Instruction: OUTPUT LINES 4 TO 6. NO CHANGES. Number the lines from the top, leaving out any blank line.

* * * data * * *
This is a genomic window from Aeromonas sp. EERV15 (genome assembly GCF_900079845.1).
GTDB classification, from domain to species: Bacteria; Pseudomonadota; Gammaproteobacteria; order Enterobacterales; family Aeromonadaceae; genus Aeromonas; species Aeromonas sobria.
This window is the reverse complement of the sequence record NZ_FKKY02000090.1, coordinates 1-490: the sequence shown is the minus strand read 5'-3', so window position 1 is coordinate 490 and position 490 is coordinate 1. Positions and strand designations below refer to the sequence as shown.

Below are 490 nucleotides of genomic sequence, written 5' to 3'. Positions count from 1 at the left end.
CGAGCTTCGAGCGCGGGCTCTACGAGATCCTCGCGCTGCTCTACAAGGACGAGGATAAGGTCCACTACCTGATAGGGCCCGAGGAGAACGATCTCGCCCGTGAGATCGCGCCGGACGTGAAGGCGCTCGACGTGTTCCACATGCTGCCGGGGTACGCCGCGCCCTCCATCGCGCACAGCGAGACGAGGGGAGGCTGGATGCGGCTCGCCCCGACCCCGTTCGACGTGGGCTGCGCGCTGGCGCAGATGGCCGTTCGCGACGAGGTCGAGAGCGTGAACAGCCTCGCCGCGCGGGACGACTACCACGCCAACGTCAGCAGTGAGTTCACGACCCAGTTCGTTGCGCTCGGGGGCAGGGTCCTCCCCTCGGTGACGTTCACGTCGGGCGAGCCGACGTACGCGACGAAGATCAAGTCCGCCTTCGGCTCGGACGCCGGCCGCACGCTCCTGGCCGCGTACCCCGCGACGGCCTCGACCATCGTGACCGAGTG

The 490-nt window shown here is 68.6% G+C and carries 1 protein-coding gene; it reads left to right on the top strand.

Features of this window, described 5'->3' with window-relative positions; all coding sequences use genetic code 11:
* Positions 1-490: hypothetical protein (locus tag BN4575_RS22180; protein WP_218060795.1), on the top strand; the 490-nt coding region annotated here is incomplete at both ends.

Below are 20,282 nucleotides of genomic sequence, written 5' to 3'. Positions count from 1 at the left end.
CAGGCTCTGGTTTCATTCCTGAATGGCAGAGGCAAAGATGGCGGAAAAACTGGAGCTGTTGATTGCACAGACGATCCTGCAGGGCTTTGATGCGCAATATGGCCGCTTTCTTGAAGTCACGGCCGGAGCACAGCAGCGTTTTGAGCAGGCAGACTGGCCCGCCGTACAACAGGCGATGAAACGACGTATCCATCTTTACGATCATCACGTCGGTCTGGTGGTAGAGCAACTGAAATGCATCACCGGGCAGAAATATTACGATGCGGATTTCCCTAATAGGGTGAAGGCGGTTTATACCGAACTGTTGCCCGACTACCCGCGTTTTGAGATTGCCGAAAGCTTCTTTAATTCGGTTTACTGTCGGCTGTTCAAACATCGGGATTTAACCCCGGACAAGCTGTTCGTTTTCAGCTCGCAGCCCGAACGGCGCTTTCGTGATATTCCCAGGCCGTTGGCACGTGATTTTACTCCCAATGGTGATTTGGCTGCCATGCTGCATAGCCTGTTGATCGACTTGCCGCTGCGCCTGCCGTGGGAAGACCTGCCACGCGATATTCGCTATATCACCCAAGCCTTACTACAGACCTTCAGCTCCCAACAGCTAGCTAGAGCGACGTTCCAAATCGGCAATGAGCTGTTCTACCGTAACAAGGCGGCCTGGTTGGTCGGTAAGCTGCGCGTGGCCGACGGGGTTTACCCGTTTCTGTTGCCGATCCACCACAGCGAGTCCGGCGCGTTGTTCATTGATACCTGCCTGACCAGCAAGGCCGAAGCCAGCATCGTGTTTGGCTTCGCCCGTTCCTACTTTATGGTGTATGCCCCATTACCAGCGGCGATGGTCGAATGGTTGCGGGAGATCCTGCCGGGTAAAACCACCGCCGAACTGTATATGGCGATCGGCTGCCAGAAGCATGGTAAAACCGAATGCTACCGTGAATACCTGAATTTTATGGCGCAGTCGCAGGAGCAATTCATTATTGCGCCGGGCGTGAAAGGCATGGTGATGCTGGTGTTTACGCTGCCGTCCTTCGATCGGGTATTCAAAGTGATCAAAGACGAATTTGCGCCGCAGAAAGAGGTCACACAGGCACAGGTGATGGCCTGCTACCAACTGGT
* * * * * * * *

Below are 490 nucleotides of genomic sequence, written 5' to 3'. Positions count from 1 at the left end.
CGAGCTTCGAGCGCGGGCTCTACGAGATCCTCGCGCTGCTCTACAAGGACGAGGATAAGGTCCACTACCTGATAGGGCCCGAGGAGAACGATCTCGCCCGTGAGATCGCGCCGGACGTGAAGGCGCTCGACGTGTTCCACATGCTGCCGGGGTACGCCGCGCCCTCCATCGCGCACAGCGAGACGAGGGGAGGCTGGATGCGGCTCGCCCCGACCCCGTTCGACGTGGGCTGCGCGCTGGCGCAGATGGCCGTTCGCGACGAGGTCGAGAGCGTGAACAGCCTCGCCGCGCGGGACGACTACCACGCCAACGTCAGCAGTGAGTTCACGACCCAGTTCGTTGCGCTCGGGGGCAGGGTCCTCCCCTCGGTGACGTTCACGTCGGGCGAGCCGACGTACGCGACGAAGATCAAGTCCGCCTTCGGCTCGGACGCCGGCCGCACGCTCCTGGCCGCGTACCCCGCGACGGCCTCGACCATCGTGACCGAGTG

The 490-nt window shown here is 68.6% G+C and carries 1 protein-coding gene; it reads left to right on the top strand.